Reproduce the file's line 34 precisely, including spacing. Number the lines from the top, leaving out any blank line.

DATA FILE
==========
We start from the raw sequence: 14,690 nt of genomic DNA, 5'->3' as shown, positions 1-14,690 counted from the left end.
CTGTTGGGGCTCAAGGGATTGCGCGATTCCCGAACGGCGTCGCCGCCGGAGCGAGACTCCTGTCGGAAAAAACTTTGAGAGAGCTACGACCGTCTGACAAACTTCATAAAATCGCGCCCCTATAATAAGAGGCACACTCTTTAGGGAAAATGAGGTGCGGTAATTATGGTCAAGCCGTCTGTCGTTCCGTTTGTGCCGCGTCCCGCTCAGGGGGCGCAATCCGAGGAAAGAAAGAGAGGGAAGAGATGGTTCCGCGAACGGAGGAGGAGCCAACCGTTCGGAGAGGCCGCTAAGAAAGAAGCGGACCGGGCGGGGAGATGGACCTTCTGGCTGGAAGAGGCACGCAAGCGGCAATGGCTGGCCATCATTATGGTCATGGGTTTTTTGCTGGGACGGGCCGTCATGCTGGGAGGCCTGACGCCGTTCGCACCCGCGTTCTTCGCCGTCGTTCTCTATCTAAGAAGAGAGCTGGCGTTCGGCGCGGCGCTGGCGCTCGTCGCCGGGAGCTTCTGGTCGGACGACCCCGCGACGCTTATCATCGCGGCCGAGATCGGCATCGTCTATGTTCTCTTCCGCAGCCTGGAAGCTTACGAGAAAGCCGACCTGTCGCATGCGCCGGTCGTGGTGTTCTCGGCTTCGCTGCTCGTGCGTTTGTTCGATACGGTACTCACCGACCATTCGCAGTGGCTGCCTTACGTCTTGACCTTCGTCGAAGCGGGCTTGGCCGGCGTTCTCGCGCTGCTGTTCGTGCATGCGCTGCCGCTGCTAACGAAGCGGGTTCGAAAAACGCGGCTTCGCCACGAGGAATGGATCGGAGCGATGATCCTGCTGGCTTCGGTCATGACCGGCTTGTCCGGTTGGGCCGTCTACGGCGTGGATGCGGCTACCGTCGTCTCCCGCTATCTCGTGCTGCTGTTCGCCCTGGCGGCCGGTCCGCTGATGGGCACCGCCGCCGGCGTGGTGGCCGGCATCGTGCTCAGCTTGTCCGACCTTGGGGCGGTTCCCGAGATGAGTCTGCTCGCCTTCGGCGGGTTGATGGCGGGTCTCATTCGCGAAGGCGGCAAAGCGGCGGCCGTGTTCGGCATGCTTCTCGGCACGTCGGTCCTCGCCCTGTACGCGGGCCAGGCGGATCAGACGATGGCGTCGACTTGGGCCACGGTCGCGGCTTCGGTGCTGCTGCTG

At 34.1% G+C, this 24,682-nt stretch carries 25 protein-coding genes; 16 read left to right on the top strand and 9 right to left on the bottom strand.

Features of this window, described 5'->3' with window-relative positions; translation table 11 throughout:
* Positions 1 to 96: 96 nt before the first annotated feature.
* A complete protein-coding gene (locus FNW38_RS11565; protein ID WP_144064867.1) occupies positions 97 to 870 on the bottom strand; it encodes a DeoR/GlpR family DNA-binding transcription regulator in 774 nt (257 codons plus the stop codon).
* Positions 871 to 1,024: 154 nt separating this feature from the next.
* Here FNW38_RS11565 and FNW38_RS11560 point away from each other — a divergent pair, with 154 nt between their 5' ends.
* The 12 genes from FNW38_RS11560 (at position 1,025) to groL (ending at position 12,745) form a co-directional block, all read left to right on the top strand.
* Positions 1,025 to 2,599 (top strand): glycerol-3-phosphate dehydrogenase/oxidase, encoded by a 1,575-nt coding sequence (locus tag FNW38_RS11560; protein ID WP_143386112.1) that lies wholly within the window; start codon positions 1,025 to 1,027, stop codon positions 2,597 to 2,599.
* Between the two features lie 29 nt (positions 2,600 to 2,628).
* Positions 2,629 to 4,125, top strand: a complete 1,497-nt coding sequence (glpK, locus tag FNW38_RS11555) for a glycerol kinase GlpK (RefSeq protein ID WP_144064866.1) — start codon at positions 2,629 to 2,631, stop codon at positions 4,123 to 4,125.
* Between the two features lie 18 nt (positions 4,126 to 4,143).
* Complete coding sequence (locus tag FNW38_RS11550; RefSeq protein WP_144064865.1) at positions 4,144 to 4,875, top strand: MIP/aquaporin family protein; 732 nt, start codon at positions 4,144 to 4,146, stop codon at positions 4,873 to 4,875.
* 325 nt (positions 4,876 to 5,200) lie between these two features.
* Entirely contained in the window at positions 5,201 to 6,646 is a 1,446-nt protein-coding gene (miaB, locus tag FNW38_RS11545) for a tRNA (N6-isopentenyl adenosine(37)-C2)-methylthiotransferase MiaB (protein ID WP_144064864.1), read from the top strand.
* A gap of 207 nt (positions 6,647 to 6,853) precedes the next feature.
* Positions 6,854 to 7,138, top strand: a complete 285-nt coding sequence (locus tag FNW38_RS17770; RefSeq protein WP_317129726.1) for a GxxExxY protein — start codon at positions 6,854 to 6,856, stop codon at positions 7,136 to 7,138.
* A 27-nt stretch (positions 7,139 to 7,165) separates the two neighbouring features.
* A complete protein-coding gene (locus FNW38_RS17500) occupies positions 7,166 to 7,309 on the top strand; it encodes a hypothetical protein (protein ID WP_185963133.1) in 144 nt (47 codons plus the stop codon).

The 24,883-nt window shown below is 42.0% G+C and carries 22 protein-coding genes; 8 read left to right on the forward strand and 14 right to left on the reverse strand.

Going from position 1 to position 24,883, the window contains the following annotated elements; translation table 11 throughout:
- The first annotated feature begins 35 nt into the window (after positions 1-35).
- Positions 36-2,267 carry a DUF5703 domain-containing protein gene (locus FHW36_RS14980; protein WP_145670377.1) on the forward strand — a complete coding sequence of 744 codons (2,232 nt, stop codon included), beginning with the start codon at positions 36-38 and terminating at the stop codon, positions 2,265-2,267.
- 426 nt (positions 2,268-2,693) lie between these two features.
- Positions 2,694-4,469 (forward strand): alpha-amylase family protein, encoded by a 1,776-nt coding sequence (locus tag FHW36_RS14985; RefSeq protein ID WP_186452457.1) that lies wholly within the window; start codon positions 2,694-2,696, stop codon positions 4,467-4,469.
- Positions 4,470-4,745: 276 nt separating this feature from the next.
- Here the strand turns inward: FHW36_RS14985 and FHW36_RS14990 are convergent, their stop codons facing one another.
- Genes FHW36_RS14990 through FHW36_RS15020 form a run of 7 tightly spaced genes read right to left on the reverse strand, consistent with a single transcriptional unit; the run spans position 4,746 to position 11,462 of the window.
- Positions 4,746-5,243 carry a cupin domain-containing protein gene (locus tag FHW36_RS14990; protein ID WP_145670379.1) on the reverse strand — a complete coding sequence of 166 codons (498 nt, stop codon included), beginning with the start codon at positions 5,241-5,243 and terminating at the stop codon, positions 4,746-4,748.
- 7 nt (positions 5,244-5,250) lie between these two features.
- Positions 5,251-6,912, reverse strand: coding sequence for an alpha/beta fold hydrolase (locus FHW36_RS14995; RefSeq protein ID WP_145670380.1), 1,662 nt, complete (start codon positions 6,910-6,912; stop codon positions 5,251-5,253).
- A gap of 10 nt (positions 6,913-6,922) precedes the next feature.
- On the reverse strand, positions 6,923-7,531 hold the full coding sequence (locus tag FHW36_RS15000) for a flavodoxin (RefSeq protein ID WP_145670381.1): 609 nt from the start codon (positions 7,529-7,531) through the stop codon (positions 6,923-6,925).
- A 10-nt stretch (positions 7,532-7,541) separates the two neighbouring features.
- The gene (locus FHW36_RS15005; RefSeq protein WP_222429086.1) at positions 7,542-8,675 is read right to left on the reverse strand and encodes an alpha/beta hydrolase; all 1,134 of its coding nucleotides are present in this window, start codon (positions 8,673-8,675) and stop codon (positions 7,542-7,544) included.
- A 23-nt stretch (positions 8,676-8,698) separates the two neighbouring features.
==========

- On the reverse strand, positions 6,923-7,531 hold the full coding sequence (locus tag FHW36_RS15000) for a flavodoxin (RefSeq protein ID WP_145670381.1): 609 nt from the start codon (positions 7,529-7,531) through the stop codon (positions 6,923-6,925).